first_imgNew Delhi: Retail sales of passenger vehicles (PV) declined by 11 per cent to 2,43,183 units in July as compared to the same period last year, hit by weak demand across the country, automobile dealers’ body FADA said on Monday. According to Federation of Automobile Dealers Associations (FADA), PV sales stood at 2,74,772 units in July 2018. Two-wheeler sales declined by 5 per cent to 13,32,384 units last month as compared to 14,03,382 units in the year-ago period. Also Read – Thermal coal import may surpass 200 MT this fiscalCommercial vehicle sales dropped by 14 per cent to 23,118 units against 26,815 units in July last year. Three-wheeler sales, however, saw an increase of 3 per cent to 55,850 units last month from 54,250 units in the same period a year ago. Total sales across categories declined by 6 per cent to 16,54,535 units in July as against 17,59,219 units. “Consumer sentiment and overall demand continued to be quite weak across all segments and most geographies,” FADA President Ashish Kale said. Also Read – Food grain output seen at 140.57 mt in current fiscal on monsoon boostWith PV manufacturers reducing wholesale billings as well as regulating production, inventory levels is now very close to 21 days level. Average inventory for PVs currently ranges from 25-30 days, he added. “CV inventory continues to remain at high levels…FADA urges OEM’s to help regulate this inventory at the earliest by regulating wholesale supplies,” Kale said. Average inventory for CV ranges from 55-60 days. He also pointed out to high level of inventory in the two-wheeler segment which currently ranges between 60-65 days. “We would once again urge and request all our two wheeler OEM’s to help regulate this inventory to regular levels of three weeks and help our members avoid the perils associated with high inventory,” Kale said. FADA represents over 15,000 automobile dealers who run around 25,000 dealerships across the country.last_img read more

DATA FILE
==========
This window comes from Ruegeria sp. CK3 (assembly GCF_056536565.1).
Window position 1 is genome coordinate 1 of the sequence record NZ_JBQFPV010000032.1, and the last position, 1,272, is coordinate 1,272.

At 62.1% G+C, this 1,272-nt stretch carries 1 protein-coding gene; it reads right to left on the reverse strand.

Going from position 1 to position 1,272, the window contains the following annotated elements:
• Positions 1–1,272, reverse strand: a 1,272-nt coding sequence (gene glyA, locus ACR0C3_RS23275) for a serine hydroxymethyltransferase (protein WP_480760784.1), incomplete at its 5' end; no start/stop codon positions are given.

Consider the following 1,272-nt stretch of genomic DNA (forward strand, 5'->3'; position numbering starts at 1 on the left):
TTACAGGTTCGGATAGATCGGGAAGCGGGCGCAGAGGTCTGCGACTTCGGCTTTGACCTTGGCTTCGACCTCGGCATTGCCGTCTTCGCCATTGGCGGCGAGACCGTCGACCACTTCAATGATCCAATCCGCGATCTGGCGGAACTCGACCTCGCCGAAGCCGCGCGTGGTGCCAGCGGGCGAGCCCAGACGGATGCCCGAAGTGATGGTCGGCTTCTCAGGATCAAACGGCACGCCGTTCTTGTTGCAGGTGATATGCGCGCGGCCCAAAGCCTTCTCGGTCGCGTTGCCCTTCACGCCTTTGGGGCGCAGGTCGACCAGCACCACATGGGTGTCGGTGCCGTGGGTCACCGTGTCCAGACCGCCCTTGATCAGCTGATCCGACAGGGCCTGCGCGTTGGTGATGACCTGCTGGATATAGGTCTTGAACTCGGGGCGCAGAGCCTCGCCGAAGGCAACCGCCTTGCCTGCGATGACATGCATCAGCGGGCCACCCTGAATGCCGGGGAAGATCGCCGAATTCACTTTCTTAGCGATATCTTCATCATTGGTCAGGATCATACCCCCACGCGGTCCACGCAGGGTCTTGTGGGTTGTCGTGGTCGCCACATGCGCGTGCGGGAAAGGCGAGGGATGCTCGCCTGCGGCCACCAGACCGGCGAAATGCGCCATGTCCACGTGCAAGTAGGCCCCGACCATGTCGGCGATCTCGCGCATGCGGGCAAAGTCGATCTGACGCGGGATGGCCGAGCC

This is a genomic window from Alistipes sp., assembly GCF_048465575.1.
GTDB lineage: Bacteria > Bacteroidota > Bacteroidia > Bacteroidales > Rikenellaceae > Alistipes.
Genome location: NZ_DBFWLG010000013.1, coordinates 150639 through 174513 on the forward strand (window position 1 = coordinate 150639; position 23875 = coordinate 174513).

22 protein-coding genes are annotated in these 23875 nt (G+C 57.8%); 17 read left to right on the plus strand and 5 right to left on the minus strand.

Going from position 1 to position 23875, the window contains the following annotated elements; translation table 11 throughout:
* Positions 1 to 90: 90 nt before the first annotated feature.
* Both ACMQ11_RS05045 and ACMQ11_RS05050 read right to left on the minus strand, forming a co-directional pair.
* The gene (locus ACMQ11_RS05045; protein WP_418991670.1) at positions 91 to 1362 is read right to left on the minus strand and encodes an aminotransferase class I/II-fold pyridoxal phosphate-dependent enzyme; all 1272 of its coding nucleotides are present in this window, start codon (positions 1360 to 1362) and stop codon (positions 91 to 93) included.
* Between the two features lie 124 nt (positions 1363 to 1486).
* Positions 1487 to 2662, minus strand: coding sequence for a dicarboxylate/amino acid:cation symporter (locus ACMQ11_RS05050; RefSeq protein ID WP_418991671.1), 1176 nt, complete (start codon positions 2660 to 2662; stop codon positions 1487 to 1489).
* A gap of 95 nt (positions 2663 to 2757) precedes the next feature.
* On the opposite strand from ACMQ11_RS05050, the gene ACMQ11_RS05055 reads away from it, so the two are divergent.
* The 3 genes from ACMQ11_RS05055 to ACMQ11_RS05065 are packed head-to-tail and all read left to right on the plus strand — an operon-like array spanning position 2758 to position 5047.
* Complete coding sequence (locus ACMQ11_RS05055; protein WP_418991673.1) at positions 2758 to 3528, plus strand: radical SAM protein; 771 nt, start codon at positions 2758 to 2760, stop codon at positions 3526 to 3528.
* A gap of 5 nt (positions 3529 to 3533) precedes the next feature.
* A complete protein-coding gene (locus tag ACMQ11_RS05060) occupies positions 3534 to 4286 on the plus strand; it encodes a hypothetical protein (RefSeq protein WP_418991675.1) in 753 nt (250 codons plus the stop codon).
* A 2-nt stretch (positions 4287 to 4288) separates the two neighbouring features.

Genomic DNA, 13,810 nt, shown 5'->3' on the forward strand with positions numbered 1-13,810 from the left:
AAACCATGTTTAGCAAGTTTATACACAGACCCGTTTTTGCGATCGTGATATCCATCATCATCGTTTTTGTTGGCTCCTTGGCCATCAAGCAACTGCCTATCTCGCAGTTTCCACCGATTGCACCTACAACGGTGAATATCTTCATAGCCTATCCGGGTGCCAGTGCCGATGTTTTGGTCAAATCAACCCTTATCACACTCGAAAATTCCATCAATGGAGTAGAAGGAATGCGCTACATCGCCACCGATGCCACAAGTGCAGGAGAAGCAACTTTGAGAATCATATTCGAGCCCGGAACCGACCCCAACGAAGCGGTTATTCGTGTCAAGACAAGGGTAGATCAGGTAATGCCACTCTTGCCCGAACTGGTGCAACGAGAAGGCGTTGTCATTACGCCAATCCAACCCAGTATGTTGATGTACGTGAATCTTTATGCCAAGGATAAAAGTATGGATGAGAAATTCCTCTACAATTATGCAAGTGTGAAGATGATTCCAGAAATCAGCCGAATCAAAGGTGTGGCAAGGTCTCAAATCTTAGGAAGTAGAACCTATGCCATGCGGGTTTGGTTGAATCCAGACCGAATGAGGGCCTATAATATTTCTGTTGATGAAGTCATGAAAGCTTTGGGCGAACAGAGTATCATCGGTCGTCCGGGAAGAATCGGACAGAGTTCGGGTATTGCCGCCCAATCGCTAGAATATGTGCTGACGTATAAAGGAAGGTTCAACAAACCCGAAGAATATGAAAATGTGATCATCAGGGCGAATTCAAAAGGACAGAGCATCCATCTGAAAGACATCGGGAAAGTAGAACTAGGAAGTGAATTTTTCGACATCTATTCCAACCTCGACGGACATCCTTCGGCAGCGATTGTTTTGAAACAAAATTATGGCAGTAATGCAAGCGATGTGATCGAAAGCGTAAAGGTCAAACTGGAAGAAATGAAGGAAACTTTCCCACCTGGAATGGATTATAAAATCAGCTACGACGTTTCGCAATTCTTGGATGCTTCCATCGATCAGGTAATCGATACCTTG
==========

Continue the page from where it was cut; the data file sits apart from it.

Humans reshaping evolutionary history of species around the globe paper

first_imgThe Canadian Press VANCOUVER — Swallows are evolving smaller, more manoeuvrable wings to help them dodge buildings and vehicles.Some fish are growing mouths that are smaller and harder to hook.Large animals from caribou to tuna are disappearing.Meanwhile, it’s boom time for anything not too fussy about where it lives or what it eats.“It’s a reshaping of the tree of life,” said Sarah Otto, a University of British Columbia researcher, whose paper was published Wednesday by the London-based Proceedings of the Royal Society.Otto, a much-awarded and highly regarded theoretical biologist, says the activities and presence of human beings have become one of the largest drivers of evolutionary change everywhere on the planet.“Human impacts on the world are not just local,” she said. “They are changing the course of evolutionary history for all species on the planet, and that’s a remarkable concept to ponder.”Earth scientists have long discussed the idea of the Anthropocene — a period of Earth’s history defined by geological markers of human impact. Otto, after reviewing dozens of research papers, concludes the planet’s biology is becoming similarly marked as plants and animals respond to human pressure.Her paper is replete with examples from bird species slowly forgetting to migrate to mosquito breeds adapted specifically to underground subway tunnels.Backyard bird feeders are behind changes in the beak shape and strength of house finches. Different mammals are becoming nocturnal as a way to avoid human conflict. Introduced species change the ground rules for native plants and animals.It’s a mistake to think evolution requires millennia, said Otto.“Evolution happens really fast if the selection regimes are strong. We can see sometimes in plant populations evolutionary change in the course of years.”If the changes come too fast for evolution to keep up, there’s always extinction.Rates of species loss are now estimated to be 1,000 times higher than they were before human domination. More than one in five of all plant and animal species are considered at risk.Extinctions have always happened. But Otto said they’re happening at such a pace and in response to such similar pressures that they are reducing the ability of evolution to respond to change.“We’re losing the ability for evolution to bounce back.”Forcing species into a human-formed box reduces variability, leaving evolution less to work with in response to future changes. And wiping species out removes them forever.“If we’re eliminating the large-bodied mammals, even if humans went extinct on the planet, we’re not going to see an immediate return of ecosystems to have the right balance of small, medium and large species,” Otto said. “We’re cutting off options. We’re cutting off options both within species by eliminating variability, and we’re also cutting off options at the tree of life level by cutting off species.”  Species that are doing well are generalists — crows, coyotes, dandelions.“The ones that can both tolerate and thrive in human-altered environments,” said Otto. “The pigeons and the rats.”The biggest single human-caused evolutionary pressure, Otto said, is climate change.  “The No. 1 thing we have to do is tackle climate change. If we don’t do that, we’re going to lose a lot more species.”— By Bob Weber in Edmonton. Follow @row1960 on Twitter last_img read more